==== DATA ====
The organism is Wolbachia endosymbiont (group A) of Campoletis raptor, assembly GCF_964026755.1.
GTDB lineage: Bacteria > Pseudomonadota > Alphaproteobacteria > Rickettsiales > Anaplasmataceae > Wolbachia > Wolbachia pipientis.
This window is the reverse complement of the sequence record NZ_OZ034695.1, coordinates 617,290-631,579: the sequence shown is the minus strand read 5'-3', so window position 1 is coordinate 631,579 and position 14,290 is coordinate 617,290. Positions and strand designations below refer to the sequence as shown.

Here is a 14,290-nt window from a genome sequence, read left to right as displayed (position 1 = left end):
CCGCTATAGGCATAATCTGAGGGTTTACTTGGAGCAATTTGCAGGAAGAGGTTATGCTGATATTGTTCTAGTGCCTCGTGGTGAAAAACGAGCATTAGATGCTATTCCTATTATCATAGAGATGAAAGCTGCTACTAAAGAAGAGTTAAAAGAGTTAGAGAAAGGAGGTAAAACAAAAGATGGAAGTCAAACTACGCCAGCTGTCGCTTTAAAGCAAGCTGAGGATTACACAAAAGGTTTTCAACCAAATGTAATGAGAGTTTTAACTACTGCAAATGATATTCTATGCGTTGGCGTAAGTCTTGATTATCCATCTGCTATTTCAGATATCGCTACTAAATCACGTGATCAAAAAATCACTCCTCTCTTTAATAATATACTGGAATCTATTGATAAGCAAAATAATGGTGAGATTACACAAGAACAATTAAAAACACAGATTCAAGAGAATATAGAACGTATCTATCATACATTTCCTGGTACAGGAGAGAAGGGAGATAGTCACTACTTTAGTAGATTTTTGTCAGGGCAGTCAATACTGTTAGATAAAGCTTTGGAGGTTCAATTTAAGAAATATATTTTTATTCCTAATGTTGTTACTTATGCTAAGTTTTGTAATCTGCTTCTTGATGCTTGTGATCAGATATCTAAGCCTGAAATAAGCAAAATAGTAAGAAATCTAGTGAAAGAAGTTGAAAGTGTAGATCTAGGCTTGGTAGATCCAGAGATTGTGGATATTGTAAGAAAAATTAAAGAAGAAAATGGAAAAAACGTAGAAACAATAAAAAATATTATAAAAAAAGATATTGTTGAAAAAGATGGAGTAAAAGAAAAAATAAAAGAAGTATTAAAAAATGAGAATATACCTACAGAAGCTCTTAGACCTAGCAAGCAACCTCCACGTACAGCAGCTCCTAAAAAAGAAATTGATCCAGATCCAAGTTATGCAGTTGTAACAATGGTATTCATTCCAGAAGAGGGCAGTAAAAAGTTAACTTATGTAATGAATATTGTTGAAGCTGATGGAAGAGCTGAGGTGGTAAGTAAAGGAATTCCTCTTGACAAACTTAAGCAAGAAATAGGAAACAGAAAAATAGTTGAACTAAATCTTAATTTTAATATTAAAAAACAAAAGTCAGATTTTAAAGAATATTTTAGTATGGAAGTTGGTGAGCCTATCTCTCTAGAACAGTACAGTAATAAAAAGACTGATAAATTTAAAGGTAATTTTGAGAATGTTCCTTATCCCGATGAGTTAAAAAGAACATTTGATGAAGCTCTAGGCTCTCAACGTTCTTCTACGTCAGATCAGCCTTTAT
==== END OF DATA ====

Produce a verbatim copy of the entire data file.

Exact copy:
The organism is Wolbachia endosymbiont (group A) of Campoletis raptor, assembly GCF_964026755.1.
GTDB lineage: Bacteria > Pseudomonadota > Alphaproteobacteria > Rickettsiales > Anaplasmataceae > Wolbachia > Wolbachia pipientis.
This window is the reverse complement of the sequence record NZ_OZ034695.1, coordinates 617,290-631,579: the sequence shown is the minus strand read 5'-3', so window position 1 is coordinate 631,579 and position 14,290 is coordinate 617,290. Positions and strand designations below refer to the sequence as shown.

Here is a 14,290-nt window from a genome sequence, read left to right as displayed (position 1 = left end):
CCGCTATAGGCATAATCTGAGGGTTTACTTGGAGCAATTTGCAGGAAGAGGTTATGCTGATATTGTTCTAGTGCCTCGTGGTGAAAAACGAGCATTAGATGCTATTCCTATTATCATAGAGATGAAAGCTGCTACTAAAGAAGAGTTAAAAGAGTTAGAGAAAGGAGGTAAAACAAAAGATGGAAGTCAAACTACGCCAGCTGTCGCTTTAAAGCAAGCTGAGGATTACACAAAAGGTTTTCAACCAAATGTAATGAGAGTTTTAACTACTGCAAATGATATTCTATGCGTTGGCGTAAGTCTTGATTATCCATCTGCTATTTCAGATATCGCTACTAAATCACGTGATCAAAAAATCACTCCTCTCTTTAATAATATACTGGAATCTATTGATAAGCAAAATAATGGTGAGATTACACAAGAACAATTAAAAACACAGATTCAAGAGAATATAGAACGTATCTATCATACATTTCCTGGTACAGGAGAGAAGGGAGATAGTCACTACTTTAGTAGATTTTTGTCAGGGCAGTCAATACTGTTAGATAAAGCTTTGGAGGTTCAATTTAAGAAATATATTTTTATTCCTAATGTTGTTACTTATGCTAAGTTTTGTAATCTGCTTCTTGATGCTTGTGATCAGATATCTAAGCCTGAAATAAGCAAAATAGTAAGAAATCTAGTGAAAGAAGTTGAAAGTGTAGATCTAGGCTTGGTAGATCCAGAGATTGTGGATATTGTAAGAAAAATTAAAGAAGAAAATGGAAAAAACGTAGAAACAATAAAAAATATTATAAAAAAAGATATTGTTGAAAAAGATGGAGTAAAAGAAAAAATAAAAGAAGTATTAAAAAATGAGAATATACCTACAGAAGCTCTTAGACCTAGCAAGCAACCTCCACGTACAGCAGCTCCTAAAAAAGAAATTGATCCAGATCCAAGTTATGCAGTTGTAACAATGGTATTCATTCCAGAAGAGGGCAGTAAAAAGTTAACTTATGTAATGAATATTGTTGAAGCTGATGGAAGAGCTGAGGTGGTAAGTAAAGGAATTCCTCTTGACAAACTTAAGCAAGAAATAGGAAACAGAAAAATAGTTGAACTAAATCTTAATTTTAATATTAAAAAACAAAAGTCAGATTTTAAAGAATATTTTAGTATGGAAGTTGGTGAGCCTATCTCTCTAGAACAGTACAGTAATAAAAAGACTGATAAATTTAAAGGTAATTTTGAGAATGTTCCTTATCCCGATGAGTTAAAAAGAACATTTGATGAAGCTCTAGGCTCTCAACGTTCTTCTACGTCAGATCAGCCTTTAT